The test of Example 4 is a PCR reaction, in this example conducted with DNA isolated from various strains of Bacillus licheniformis. In a particular embodiment of this test, the DNA used as template for the PCR reaction is chromosomal DNA which can be isolated by methods known in the art. The result of the Example 4 test is positive when a PCR fragment of the right size is obtained. In example 4, the right size is indicated as 0.4 kb. In a particular embodiment, the right size is between 0.35 kb and 0.44 kb (=350 bp-440 bp). In alternative embodiments, the right size is 330-430 bp, 340-420 bp, 350-410 bp, 360- 400 bp, 370-390 bp, or 385-395 bp. The size of the coding sequence (CDS) of SEQ ID NO: 1 is approximately 380 bp (viz. 378 bp).

The invention described and claimed herein is not to be limited in scope by the specific embodiments herein disclosed, since these embodiments are intended as illustrations of several aspects of the invention. Any equivalent embodiments are intended to be within the scope of this invention. Indeed, various modifications of the invention in addition to those shown and described herein will become apparent to those skilled in the art from the foregoing description. Such modifications are also intended to fall within the scope of the appended claims. In the case of conflict, the present disclosure including definitions will control. Various references are cited herein, the disclosures of which are incorporated by reference in their entireties.

Examples

Example 1 : Preparation of the Lento compound The Lento compound was prepared by purification of a Bacillus licheniformis ATCC

14580 fed-batch fermentation broth as described below. Fermentation

All media were sterilized by methods known in the art. Unless otherwise described, tap water was used. The ingredient concentrations referred to in the below recipes are before any inoculation.

Media:

LB agar: 10 g/l peptone from casein (such as, Fluka catalogue no. 95039, tryptic digest from casein); 5 g/l yeast extract (manufactured by autolysis of Saccharomyces cerevisiae, e.g., catalogue no. 9512 from Organotechnie S.A., 27, avenue Jean Mermoz, F- 93120 La Courneuve, France); 10 g/l sodium chloride; 12 g/l Bacto-agar (LB-agar (Miller),

Merck catalogue no. 1 10283) adjusted to pH 7.0 +/- 0.2.

M-9 buffer: Di-Sodiumhydrogenphosphate, 2H2O 8.8 g/l; potassiumdihydrogenphosphate 3 g/l; sodium chloride 4 g/l; magnesium sulphate, 7H2O 0.2 g/l (deionized water is used in this buffer). PRK-50: 1 10 g/l soy grits; Di-sodiumhydrogenphosphate, 2H2O 5 g/l; antifoam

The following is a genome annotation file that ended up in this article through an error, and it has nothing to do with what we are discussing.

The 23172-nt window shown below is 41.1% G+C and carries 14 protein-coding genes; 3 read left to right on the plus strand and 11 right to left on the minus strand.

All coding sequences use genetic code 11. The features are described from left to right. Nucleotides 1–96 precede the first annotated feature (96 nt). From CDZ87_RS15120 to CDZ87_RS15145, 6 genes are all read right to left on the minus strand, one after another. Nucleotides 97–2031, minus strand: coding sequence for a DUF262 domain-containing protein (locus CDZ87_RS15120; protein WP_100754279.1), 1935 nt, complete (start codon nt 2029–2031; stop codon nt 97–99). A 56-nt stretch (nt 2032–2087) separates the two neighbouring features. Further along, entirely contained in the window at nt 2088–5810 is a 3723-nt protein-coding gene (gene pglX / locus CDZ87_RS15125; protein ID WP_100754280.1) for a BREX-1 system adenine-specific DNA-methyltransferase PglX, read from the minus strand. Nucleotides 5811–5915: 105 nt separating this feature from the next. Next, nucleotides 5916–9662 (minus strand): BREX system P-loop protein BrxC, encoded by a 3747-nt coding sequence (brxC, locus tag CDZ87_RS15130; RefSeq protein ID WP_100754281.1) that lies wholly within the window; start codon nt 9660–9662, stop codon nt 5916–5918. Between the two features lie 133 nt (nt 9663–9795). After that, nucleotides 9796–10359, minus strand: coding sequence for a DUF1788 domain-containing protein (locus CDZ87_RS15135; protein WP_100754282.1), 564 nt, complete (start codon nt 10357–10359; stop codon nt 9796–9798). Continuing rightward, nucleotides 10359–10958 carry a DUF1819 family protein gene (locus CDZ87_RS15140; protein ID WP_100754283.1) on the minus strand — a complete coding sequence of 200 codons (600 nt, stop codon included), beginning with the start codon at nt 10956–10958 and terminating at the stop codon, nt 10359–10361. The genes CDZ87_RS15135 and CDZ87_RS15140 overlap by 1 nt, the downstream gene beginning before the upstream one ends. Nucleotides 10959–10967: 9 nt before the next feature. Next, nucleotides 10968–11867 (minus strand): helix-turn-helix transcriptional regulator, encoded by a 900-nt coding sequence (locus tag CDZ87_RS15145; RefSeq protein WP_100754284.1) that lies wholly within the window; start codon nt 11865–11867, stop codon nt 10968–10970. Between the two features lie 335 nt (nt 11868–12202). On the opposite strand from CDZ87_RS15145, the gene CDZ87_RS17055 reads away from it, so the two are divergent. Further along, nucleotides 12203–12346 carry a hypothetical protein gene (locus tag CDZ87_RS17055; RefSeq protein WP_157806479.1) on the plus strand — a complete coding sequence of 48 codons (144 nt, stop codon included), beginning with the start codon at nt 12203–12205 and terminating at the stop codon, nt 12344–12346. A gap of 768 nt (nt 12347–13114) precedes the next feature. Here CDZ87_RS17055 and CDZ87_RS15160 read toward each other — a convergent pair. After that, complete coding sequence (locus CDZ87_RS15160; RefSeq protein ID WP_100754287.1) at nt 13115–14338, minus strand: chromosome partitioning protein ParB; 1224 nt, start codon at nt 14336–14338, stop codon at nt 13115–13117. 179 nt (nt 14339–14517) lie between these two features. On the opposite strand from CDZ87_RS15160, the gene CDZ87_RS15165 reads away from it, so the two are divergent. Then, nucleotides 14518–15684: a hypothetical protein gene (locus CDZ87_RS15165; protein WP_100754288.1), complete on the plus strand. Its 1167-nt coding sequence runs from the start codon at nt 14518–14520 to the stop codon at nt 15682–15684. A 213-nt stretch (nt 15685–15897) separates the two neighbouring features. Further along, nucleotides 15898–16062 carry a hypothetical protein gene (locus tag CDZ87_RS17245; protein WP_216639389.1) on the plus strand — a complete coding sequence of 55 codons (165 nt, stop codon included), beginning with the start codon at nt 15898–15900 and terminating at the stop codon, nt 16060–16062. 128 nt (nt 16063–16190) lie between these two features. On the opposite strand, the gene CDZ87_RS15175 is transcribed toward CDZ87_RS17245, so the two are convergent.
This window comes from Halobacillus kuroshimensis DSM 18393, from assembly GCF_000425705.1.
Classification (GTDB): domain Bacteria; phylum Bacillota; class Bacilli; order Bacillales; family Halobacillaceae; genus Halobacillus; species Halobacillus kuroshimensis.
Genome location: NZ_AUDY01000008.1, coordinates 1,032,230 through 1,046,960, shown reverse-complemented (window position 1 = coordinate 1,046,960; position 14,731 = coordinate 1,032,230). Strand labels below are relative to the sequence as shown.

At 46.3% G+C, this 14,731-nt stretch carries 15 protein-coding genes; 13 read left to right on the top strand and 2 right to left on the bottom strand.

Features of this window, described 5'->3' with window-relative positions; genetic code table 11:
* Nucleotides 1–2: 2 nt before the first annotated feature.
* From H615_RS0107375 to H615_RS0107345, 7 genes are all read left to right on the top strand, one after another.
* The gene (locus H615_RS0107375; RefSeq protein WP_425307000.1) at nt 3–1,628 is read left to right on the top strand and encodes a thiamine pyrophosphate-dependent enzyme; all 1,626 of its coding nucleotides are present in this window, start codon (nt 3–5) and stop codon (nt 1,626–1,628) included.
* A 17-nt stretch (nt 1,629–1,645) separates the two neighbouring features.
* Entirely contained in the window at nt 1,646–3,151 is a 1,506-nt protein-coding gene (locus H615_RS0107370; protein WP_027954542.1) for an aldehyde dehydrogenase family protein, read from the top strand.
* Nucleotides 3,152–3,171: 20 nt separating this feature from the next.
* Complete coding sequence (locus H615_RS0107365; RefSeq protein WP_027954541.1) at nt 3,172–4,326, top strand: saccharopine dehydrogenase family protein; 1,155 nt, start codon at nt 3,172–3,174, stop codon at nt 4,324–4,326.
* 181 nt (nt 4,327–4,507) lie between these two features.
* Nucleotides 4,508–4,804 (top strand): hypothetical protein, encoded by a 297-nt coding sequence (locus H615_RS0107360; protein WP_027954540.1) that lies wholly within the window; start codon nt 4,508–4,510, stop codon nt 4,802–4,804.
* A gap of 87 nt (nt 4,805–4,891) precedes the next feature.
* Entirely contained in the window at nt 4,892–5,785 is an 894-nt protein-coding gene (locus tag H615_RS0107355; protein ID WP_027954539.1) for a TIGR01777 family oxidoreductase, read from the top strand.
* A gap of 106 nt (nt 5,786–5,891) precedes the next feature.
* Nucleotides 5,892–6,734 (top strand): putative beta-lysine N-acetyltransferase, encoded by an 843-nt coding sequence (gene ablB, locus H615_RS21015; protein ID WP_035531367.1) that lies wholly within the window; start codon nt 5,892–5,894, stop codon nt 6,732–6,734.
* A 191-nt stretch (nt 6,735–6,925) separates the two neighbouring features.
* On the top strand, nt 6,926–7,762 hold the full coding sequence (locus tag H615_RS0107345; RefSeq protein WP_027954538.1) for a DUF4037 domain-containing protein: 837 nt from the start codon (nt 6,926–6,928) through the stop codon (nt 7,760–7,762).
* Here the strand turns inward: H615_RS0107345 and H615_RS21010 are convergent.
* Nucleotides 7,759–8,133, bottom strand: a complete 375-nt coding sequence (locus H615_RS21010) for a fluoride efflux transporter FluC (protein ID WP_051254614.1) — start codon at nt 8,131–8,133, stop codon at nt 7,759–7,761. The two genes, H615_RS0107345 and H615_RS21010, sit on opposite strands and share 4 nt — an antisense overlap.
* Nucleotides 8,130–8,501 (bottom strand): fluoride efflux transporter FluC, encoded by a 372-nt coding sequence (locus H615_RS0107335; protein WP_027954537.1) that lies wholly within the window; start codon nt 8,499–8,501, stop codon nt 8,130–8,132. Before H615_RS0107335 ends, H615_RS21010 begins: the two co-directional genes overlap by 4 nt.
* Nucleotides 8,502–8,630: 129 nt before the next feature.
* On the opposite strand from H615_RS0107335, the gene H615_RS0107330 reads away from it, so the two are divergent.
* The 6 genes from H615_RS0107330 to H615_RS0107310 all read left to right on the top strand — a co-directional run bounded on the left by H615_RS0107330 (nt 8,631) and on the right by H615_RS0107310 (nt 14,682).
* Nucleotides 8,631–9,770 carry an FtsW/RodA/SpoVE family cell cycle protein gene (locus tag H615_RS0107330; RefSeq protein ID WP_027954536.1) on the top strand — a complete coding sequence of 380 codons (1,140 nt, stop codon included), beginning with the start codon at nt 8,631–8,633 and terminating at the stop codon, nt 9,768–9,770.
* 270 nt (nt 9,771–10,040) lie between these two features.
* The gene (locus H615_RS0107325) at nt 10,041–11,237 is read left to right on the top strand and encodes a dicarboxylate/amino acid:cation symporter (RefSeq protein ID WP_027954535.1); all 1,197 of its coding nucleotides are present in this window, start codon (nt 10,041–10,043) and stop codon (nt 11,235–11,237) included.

(such as, e.g., Struktol SB2121 , Schill & Seilacher, Hamburg, Germany) 1 ml/I; pH adjusted to 8.0 with NaOH/H3PO4 before sterilization.

Make-up medium: Tryptone (Casein hydrolysate such as, e.g., Bacto™ Tryptone pancreatic digest of casein catalogue no. 21 1699) 30 g/l; magnesium sulphate, 7H2O 4 g/l; di-potassiumhydrogenphosphate 7 g/l; di-sodiumhydrogenphosphate, 2H2O 7 g/l; di- ammoniumsulphate 4 g/l; citric acid 0.78 g/l; vitamins (thiamin-dichlorid 34.2 mg/l; riboflavin

2.9 mg/l; nicotinic acid 23 mg/l; calcium D-pantothenate 28.5 mg/l; pyridoxal-HCI 5.7 mg/l;

D-biotin 1.1 mg/l; folic acid 2.9 mg/l); trace metals (MnSO4, H2O 39.2 mg/l; FeSO4, 7H2O

157 mg/l; CuSO4, 5H2O 15.6 mg/l; ZnCI2 15.6 mg/l); Antifoam (Struktol SB2121 , see above) 1.25 ml/I; pH adjusted to 6.0 with NaOH/H3PO4 before sterilization. Monopropylene glycol

(MPG) 24 ml/l was added 28 and 47 hours after inoculation (i.e., after approximately 1 and

2 days, respectively), in total 48 ml/l of MPG was added.

Feed-medium: Glucose, 1 H2O 820 g/l

Procedure:

Bacillus licheniformis ATCC 14580 was grown on LB agar slants for one day at 37°C. The agar was then washed with M-9 buffer, and the optical density (OD) at 650 nm of the resulting cell suspension was measured. Inoculum shake flasks (with 100 ml medium PRK-50) were inoculated with an inoculum of OD (650 nm) x ml cell suspension = 0.1 (which means that the required amount of inoculum in ml is found by dividing 0.1 by the OD (650 nm) of the inoculum cell suspension). The shake flasks were incubated at 37°C at 300 rpm for 20 hr.

The fermentors used were standard lab fermentors equipped with a temperature control system, pH control with ammonia water and phosphoric acid, dissolved oxygen electrode to measure >20% oxygen saturation through the entire fermentation.